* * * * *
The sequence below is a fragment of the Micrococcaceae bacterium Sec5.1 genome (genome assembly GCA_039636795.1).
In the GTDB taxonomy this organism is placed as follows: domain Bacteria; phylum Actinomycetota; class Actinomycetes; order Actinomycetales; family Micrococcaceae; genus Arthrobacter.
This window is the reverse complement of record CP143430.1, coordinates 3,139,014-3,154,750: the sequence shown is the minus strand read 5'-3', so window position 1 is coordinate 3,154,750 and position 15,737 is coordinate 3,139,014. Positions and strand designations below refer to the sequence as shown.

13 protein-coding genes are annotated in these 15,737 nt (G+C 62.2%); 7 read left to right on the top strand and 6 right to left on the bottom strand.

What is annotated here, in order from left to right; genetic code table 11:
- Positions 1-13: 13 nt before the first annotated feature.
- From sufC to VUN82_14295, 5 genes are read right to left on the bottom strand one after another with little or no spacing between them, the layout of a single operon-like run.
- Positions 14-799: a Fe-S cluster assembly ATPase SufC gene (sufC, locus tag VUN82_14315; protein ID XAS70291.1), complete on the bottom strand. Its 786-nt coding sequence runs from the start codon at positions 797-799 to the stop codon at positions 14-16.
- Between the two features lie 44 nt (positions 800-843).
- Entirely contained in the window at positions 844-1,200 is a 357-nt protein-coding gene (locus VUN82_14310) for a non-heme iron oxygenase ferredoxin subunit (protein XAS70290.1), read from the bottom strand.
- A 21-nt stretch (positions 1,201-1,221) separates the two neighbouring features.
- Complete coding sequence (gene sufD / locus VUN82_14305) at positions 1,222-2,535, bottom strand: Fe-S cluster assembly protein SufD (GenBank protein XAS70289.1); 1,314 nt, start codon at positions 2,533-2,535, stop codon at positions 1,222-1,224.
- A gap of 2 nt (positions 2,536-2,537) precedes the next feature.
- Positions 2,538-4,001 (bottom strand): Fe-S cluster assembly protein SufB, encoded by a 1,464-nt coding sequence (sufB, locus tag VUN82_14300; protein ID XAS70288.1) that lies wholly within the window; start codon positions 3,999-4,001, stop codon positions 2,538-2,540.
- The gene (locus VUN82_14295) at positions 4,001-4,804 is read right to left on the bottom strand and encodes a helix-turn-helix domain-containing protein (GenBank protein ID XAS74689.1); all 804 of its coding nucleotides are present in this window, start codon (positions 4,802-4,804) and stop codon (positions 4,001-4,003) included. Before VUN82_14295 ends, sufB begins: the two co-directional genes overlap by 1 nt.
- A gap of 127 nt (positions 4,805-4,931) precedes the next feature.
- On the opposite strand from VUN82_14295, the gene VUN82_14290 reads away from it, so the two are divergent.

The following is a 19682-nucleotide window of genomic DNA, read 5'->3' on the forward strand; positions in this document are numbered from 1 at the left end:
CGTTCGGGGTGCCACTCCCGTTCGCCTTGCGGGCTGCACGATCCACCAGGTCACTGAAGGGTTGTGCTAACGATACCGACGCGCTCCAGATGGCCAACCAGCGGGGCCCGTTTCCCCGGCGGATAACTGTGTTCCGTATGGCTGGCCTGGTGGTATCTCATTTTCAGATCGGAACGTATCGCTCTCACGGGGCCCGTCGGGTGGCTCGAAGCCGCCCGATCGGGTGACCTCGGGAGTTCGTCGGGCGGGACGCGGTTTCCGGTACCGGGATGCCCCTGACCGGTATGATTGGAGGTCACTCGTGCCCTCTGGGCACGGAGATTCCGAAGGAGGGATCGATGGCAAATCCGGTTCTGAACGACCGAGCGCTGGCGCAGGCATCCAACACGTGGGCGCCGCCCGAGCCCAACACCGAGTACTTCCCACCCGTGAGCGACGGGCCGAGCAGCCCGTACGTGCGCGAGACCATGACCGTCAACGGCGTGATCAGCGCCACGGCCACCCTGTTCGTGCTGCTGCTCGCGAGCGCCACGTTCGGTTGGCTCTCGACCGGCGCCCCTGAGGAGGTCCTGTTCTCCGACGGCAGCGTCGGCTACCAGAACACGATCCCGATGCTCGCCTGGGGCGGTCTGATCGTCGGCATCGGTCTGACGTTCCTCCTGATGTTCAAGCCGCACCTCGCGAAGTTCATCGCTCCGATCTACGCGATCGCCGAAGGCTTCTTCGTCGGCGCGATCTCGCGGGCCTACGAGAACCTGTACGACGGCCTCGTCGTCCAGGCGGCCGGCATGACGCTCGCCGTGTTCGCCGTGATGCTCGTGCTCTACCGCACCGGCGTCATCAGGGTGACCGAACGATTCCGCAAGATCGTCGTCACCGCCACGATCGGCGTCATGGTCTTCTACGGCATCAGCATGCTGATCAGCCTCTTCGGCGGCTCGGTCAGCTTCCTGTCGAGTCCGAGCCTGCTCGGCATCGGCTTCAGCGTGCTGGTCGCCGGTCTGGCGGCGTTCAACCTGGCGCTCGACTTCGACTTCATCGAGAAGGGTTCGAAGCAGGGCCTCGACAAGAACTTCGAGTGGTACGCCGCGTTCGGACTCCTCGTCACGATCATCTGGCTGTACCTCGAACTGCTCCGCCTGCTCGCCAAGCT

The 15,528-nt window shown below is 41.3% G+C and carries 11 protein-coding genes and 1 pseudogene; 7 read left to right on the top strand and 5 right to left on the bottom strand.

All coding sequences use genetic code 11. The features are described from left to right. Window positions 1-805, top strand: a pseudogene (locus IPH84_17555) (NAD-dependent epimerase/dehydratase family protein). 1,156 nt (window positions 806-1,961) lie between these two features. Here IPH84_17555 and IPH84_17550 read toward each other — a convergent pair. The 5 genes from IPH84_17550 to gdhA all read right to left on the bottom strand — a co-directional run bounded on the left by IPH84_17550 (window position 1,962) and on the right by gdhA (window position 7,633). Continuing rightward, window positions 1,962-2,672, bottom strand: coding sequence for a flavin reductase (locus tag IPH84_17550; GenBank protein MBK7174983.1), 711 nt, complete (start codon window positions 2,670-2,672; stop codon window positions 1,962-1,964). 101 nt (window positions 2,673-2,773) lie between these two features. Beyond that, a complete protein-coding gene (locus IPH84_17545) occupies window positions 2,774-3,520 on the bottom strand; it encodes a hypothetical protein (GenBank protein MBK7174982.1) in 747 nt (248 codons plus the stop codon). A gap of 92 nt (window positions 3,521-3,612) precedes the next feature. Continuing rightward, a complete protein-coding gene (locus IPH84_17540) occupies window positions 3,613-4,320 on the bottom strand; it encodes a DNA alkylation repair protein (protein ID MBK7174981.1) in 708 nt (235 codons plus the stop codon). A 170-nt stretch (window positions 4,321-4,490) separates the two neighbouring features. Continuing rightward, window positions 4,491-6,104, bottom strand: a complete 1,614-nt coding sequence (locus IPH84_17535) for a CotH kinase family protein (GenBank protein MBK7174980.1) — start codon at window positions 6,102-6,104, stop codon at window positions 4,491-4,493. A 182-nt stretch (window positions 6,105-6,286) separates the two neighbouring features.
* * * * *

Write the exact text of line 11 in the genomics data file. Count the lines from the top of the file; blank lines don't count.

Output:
- A 21-nt stretch (positions 1,201-1,221) separates the two neighbouring features.